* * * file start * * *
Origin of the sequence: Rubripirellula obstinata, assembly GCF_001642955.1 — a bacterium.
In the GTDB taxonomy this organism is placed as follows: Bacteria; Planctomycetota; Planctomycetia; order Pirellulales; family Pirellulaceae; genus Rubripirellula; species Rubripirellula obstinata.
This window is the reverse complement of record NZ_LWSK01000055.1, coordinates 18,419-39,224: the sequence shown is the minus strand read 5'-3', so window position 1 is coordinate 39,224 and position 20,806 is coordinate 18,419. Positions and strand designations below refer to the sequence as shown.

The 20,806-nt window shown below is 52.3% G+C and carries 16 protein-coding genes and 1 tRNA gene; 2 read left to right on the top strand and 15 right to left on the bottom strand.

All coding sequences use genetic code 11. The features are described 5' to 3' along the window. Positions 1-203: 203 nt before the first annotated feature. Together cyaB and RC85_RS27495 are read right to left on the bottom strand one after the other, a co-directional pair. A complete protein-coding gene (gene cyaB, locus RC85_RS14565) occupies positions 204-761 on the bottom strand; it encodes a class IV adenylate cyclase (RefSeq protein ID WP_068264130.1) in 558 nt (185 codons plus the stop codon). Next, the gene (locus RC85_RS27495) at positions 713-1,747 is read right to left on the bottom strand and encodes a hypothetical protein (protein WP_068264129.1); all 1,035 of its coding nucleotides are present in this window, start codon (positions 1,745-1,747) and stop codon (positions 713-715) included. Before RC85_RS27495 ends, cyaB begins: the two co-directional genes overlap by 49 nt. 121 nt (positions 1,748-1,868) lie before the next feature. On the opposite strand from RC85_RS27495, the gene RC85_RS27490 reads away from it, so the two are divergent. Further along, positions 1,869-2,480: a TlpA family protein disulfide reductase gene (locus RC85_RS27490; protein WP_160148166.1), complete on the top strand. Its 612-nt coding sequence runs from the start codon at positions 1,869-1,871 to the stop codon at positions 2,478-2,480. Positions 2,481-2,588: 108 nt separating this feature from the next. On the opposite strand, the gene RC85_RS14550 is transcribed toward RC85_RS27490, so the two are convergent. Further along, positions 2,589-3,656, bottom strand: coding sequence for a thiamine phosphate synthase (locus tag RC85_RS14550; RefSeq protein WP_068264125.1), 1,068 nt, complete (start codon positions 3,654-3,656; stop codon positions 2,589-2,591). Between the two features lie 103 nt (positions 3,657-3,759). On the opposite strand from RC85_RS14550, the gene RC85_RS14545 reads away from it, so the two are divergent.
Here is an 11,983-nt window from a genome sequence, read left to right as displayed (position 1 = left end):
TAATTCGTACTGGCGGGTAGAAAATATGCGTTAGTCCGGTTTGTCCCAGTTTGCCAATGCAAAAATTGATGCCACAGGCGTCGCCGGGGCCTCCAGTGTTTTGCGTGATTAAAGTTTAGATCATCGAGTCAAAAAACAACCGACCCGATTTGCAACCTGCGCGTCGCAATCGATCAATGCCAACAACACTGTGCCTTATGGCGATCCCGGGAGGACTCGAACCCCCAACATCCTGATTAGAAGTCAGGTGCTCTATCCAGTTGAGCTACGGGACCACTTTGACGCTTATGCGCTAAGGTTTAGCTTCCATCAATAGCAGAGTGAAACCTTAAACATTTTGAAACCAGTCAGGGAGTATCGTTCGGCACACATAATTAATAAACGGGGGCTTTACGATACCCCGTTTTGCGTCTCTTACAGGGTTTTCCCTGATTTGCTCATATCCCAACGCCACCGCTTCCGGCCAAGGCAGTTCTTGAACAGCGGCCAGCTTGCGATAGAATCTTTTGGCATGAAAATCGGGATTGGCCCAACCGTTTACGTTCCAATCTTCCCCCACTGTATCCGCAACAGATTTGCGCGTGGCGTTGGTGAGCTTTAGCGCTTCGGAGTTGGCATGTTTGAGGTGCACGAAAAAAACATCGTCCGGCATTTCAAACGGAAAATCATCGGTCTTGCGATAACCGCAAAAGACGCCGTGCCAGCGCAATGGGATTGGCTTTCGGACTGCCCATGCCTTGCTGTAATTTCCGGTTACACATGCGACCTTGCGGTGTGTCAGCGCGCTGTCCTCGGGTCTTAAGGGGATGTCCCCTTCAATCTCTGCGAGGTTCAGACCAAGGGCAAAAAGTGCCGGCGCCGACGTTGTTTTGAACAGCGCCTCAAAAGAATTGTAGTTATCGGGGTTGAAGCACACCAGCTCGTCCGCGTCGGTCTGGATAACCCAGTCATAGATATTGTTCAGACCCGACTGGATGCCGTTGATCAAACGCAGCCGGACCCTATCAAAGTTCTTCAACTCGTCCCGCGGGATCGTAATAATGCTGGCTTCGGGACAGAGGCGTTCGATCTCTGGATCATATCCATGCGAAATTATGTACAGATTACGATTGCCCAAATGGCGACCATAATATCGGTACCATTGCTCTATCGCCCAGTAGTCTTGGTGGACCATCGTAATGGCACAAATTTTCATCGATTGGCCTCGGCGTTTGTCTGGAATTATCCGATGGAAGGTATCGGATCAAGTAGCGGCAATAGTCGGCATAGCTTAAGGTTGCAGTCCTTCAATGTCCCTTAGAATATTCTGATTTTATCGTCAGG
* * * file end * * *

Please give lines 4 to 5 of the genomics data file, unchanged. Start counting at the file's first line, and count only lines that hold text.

The 20,806-nt window shown below is 52.3% G+C and carries 16 protein-coding genes and 1 tRNA gene; 2 read left to right on the top strand and 15 right to left on the bottom strand.

All coding sequences use genetic code 11. The features are described 5' to 3' along the window. Positions 1-203: 203 nt before the first annotated feature. Together cyaB and RC85_RS27495 are read right to left on the bottom strand one after the other, a co-directional pair. A complete protein-coding gene (gene cyaB, locus RC85_RS14565) occupies positions 204-761 on the bottom strand; it encodes a class IV adenylate cyclase (RefSeq protein ID WP_068264130.1) in 558 nt (185 codons plus the stop codon). Next, the gene (locus RC85_RS27495) at positions 713-1,747 is read right to left on the bottom strand and encodes a hypothetical protein (protein WP_068264129.1); all 1,035 of its coding nucleotides are present in this window, start codon (positions 1,745-1,747) and stop codon (positions 713-715) included. Before RC85_RS27495 ends, cyaB begins: the two co-directional genes overlap by 49 nt. 121 nt (positions 1,748-1,868) lie before the next feature. On the opposite strand from RC85_RS27495, the gene RC85_RS27490 reads away from it, so the two are divergent. Further along, positions 1,869-2,480: a TlpA family protein disulfide reductase gene (locus RC85_RS27490; protein WP_160148166.1), complete on the top strand. Its 612-nt coding sequence runs from the start codon at positions 1,869-1,871 to the stop codon at positions 2,478-2,480. Positions 2,481-2,588: 108 nt separating this feature from the next. On the opposite strand, the gene RC85_RS14550 is transcribed toward RC85_RS27490, so the two are convergent. Further along, positions 2,589-3,656, bottom strand: coding sequence for a thiamine phosphate synthase (locus tag RC85_RS14550; RefSeq protein WP_068264125.1), 1,068 nt, complete (start codon positions 3,654-3,656; stop codon positions 2,589-2,591). Between the two features lie 103 nt (positions 3,657-3,759). On the opposite strand from RC85_RS14550, the gene RC85_RS14545 reads away from it, so the two are divergent.